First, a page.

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Trail is the tip of the iceberg

Bergs and whales lure hikers to Newfoundland's East Coast Trail, with modern conveniences just around the bend.

August 15, 2004|Margo Pfeiff | Special to The Times

St. John's, Canada — Empty BASKET COVE was not empty. A glittering aquamarine iceberg lolled in the sunshine of the walled inlet. I plunked myself near the shore amid wind-gnarled bushes, munched on wild blueberries and watched waves rhythmically stroke and slap the ice.

"See the whales?" asked my hiking buddy, photographer Jim Hutchison. The iceberg had me so mesmerized that I had not noticed a pod of minke whales surfacing in the distance. Icebergs and whales made for a textbook Newfoundland summer day.

We had started hiking the East Coast Trail that June morning last year, setting out from the outskirts of St. John's, the capital of Newfoundland and Labrador, Canada's easternmost province. About 135 miles of the trail opened in 2001, and when completed in the next 10 years, it will follow 250 miles of the Avalon Peninsula.

The existing route, which runs from St. John's to Cappahayden, mostly follows a wild and remote Atlantic seashore. Our starting point was the Cape Spear lighthouse at the eastern tip of North America. All day, we crossed headlands with views of sea stacks aflutter with birds. At times, we were so high, we looked down onto bluffs where bald eagle chicks nested. A solitary puffin -- that comical creature that looks half toucan, half penguin -- did a fly-by, and a flotilla of eerie, bluish icebergs lingered on the horizon. We skirted bogs whose streams became peaty brown waterfalls plunging into a sea littered with hundreds of fluorescent lobster floats.

Not far off the beaten path

Late in the afternoon, after a seven-mile hike, we stumbled -- wind-blown and sunburned -- into a fishing village called Petty Harbour. Clapboard houses on a hillside overlooked clusters of working boats. A doting couple, Reg and Mildred Carter, and the aroma of baking chicken welcomed us into the homey Orca Inn.

Exhausted, I settled onto a sofa with a strong cuppa tea, feeling as though we had arrived in some "Newfie" Brigadoon at the end of the earth. Mildred announced as she slipped on sensible shoes: "Just gotta run into town to pick something up. Back in a jiffy."

Which town?

"St. John's, of course, darlin'. Twelve minutes to downtown," she chirped. That was a shock. Jim and I had spent the entire day traipsing through wilderness without encountering another soul, yet we were barely out of the provincial capital's suburbs.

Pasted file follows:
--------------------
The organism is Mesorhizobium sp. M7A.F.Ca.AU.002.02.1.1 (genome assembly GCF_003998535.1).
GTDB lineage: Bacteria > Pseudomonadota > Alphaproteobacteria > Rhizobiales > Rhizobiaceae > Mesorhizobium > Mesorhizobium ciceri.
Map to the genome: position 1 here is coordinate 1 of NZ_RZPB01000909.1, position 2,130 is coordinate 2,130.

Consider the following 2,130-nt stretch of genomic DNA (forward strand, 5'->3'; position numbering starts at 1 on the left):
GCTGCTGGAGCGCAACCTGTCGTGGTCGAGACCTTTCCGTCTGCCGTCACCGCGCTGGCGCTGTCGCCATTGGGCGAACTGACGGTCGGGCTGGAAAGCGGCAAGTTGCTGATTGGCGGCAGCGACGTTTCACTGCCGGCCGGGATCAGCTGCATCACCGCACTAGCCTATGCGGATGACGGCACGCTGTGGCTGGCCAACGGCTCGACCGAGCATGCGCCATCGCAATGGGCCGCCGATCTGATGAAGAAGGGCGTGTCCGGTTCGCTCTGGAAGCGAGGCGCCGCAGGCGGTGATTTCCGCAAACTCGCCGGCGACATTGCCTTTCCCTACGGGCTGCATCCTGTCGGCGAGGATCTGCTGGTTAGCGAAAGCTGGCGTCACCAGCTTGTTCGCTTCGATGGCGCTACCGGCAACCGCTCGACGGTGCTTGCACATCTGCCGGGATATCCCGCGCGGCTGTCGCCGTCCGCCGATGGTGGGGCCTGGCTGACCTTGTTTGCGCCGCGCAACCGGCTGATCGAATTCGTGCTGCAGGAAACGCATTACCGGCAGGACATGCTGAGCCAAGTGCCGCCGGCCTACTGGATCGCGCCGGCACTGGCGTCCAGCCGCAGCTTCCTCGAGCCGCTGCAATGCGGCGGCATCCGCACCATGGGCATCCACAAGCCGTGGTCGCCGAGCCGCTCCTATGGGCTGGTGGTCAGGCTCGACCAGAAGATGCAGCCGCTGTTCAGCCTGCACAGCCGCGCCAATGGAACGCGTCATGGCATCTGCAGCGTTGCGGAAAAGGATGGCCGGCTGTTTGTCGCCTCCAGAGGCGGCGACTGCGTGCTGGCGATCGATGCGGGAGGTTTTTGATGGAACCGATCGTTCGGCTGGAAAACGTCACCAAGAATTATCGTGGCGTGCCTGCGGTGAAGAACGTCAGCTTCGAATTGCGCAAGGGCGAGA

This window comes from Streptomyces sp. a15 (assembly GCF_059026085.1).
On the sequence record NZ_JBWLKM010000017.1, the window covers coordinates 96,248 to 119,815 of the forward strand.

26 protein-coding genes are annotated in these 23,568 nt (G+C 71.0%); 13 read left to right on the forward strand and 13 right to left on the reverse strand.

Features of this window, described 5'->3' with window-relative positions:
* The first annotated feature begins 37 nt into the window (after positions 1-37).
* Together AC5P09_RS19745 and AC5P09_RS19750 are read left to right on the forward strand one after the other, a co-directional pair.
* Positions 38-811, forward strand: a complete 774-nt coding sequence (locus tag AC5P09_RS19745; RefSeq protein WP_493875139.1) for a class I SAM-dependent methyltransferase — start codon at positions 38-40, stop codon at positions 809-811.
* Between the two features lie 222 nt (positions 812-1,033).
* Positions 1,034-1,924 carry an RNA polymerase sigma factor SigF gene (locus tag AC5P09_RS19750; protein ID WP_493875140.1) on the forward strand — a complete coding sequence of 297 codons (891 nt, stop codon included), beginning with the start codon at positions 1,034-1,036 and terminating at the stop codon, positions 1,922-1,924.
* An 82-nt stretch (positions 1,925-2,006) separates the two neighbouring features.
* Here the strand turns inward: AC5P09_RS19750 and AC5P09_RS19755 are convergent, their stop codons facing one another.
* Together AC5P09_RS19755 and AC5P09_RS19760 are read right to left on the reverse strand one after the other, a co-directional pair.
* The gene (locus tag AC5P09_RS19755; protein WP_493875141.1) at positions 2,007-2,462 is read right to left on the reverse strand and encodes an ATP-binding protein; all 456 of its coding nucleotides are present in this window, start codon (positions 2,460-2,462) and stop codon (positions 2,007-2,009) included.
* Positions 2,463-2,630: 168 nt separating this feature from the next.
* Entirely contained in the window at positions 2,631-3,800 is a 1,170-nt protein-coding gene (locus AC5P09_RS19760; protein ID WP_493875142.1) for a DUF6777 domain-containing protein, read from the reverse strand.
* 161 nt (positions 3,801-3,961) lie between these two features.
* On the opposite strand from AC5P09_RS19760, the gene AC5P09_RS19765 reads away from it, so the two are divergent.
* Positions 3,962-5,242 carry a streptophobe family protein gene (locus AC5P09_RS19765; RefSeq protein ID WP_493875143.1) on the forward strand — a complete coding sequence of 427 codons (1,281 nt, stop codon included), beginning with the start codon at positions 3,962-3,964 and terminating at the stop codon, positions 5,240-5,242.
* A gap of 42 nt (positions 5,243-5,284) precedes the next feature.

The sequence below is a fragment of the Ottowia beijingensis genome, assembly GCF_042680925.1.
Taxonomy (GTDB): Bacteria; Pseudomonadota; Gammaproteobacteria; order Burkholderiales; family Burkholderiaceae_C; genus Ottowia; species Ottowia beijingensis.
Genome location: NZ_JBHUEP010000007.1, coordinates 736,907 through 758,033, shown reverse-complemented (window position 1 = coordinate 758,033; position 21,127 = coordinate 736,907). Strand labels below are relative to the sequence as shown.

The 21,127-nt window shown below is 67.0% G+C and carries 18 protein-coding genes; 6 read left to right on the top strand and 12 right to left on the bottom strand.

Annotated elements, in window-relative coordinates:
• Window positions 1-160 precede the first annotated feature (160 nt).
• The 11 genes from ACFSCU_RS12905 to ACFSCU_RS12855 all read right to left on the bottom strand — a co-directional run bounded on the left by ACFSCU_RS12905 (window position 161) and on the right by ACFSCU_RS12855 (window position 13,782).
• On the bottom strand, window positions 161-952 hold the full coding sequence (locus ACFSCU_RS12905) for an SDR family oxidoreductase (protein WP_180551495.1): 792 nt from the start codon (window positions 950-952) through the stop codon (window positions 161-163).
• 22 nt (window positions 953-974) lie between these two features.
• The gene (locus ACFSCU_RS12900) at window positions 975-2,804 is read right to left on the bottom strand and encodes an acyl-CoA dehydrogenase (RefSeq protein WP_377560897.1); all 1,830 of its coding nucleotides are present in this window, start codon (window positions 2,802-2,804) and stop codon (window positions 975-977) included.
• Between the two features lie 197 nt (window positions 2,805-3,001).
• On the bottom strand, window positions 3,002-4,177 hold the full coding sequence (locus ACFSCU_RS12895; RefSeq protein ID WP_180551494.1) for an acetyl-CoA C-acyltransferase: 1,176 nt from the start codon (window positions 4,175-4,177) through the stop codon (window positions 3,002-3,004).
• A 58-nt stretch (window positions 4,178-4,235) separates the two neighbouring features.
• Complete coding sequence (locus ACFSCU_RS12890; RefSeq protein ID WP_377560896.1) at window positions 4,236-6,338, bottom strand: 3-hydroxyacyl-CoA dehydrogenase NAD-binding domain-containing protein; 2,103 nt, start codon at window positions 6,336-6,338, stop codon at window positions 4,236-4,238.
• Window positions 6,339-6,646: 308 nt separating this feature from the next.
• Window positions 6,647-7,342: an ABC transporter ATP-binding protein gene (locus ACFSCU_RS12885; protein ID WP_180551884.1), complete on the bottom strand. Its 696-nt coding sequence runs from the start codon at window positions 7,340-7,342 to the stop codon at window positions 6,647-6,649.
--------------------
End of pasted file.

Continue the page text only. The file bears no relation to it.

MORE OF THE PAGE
That evening, I had arranged to interview Peter Gard, an early East Coast Trail advocate, for another writing assignment.

"We felt this area was the New Zealand or Tasmania of North America yet so much more accessible," Gard said over coffee. "You spend the day on the trail then pop back out into a community on the coastal road at the end of the day for a comfortable bed or a beer in the pub." Now that is my kind of hiking trip.

Gard was one of 20 St. John's hiking enthusiasts who volunteered to build the trail in the early 1990s. They linked bits of old cart tracks, cliff-top military trails, old rail lines and coastal trails used for centuries by priests, midwives, hunters and locals gathering wood.

At first, Gard, a Vancouver native, and his fellow trail advocates met with some hostility from residents who resented CFAs -- Come From Aways, as they were called -- nosing about their land. To locals, the two main tourist attractions, icebergs and whales, meant little more than destroyed boats and mangled nets.

"Whales competed for fish and were hunted here until the 1960s," Gard said. "It's taken awhile to realize they are now worth more alive than dead."

Opinions began to change in the mid-1990s, when the decline of the cod fishery made tourism an appealing option. Setting out to protect a strip of coastline through the province's most densely populated region proved no easy feat, though. The Avalon Peninsula is home to more than half of Newfoundland and Labrador's 500,000-plus residents.

When one landowner denied access rights to his property near Cape Broyle, trail planners were rescued by a woman in her 70s named Elsie, who offered her backyard garden as a detour. She is now a footpath fixture, chatting up passersby and often inviting hikers in for tea.

Seaside scenery

The trail is divided naturally by seaside communities into 18 sections, some as short as 1.8 miles and all varied in difficulty. The route runs through three national historic sites, by eight lighthouses and past countless shipwrecks.

On our second day, we tackled the longest section, the 10-mile Spout Path. Its reward was an explosive freshwater geyser -- the waters of the Spout River, actually -- driven 60 feet into the air by ocean waves surging inland through underground caverns.

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